The beautiful meats and fish adhere to strict standards and tend, in our experience, to be of high quality and freshness.


A small area houses bread including challah, lavash and a number of other exotic loaves and flatbreads.


While pastries galore line the shelves.


We love Elat Market for its diversity, reasonable pricing, foreign ambiance and fresh produce, fish, meat and poultry.  They have everything we look for in a supermarket experience with the added benefit of Middle Eastern flair.


Elat Market, 8730 West Pico Boulevard, Los Angeles, CA 90035
Phone _ 310- 659-7070  web site –

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Educational Treasure


Open to the public since 1996, the Skirball Cultural Center has established itself as one of the world’s most dynamic Jewish cultural institutions and among the leading cultural venues in Los Angeles.  Its mission is to explore the connections between 4000 years of Jewish heritage and the vitality of American democratic ideas.  It seeks to welcome and inspire people of every ethnic and cultural identity in American life, with the aim of building a society in which everyone can feel at home.


The Asian elephant presides over the entrance to Noah’s Ark, one of the Skirball’s award winning permanent exhibitions. Almost all of the materials used to make the elephant are Asian in origin, including a gong from Thailand, vegetable steamers from Laos, handmade Lokta paper from Nepal, and bronze Thai rain drums engraved with decorative elephants. The deer sports shoehorns as ears. The elegant, endangered Grevy’s zebras are fabricated from wind turbines and keyboards.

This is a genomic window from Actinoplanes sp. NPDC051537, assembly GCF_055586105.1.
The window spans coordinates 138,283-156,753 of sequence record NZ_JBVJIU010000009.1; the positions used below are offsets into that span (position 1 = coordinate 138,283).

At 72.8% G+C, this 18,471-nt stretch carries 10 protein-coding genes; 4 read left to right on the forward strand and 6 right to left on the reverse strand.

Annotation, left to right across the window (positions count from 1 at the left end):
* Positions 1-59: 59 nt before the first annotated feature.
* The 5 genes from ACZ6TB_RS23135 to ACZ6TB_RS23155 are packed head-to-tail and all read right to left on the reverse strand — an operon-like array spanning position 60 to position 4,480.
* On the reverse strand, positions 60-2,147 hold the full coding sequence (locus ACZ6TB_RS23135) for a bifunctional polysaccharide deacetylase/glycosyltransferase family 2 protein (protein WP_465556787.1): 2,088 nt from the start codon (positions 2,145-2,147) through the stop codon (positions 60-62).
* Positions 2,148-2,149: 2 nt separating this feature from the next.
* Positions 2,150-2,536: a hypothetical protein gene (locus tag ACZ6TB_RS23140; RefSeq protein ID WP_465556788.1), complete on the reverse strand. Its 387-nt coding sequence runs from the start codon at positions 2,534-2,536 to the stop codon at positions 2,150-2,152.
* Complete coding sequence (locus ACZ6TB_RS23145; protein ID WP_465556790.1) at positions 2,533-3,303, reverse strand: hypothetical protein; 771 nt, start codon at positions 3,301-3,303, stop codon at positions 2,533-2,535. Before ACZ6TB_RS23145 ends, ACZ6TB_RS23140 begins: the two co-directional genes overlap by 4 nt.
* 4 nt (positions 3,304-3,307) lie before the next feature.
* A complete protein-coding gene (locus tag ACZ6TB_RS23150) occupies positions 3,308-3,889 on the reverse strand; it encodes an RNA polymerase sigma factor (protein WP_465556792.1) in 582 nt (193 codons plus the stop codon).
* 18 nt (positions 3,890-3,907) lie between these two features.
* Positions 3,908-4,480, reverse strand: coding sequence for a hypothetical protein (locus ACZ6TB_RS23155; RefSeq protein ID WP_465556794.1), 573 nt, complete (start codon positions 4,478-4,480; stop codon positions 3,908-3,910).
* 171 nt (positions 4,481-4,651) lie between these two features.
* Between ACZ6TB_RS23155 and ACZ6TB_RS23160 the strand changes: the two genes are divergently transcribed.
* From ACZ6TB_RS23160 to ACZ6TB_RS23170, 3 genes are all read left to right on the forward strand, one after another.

Noah’s ark is an old story, so they chose to use old stuff. Stuff from attics, stuff from e-bay, and some stuff right off the street.  Children and adults alike find a new sense of wonder exploring and becoming one with the animals, the ark and the thrill of creating the rain, thunder and lighting integral to Noah’s story.


Docents, puppeteers and guests all recreate the tale together in this interactive space.


Birds Fly, coyotes howl, giraffes stretch their long necks to get a better view, all at the guidance of visitors whims.


There is great joy found in the identification of the mundane objects used to craft the sculptures inhabiting this space of ingenious simplicity, movement, storytelling and playful artistic expression.


Not to mention a jungle gym of an ark to climb, crawl through, explore and learn from.  This family friendly collection is a must see for locals and visitors to Los Angeles.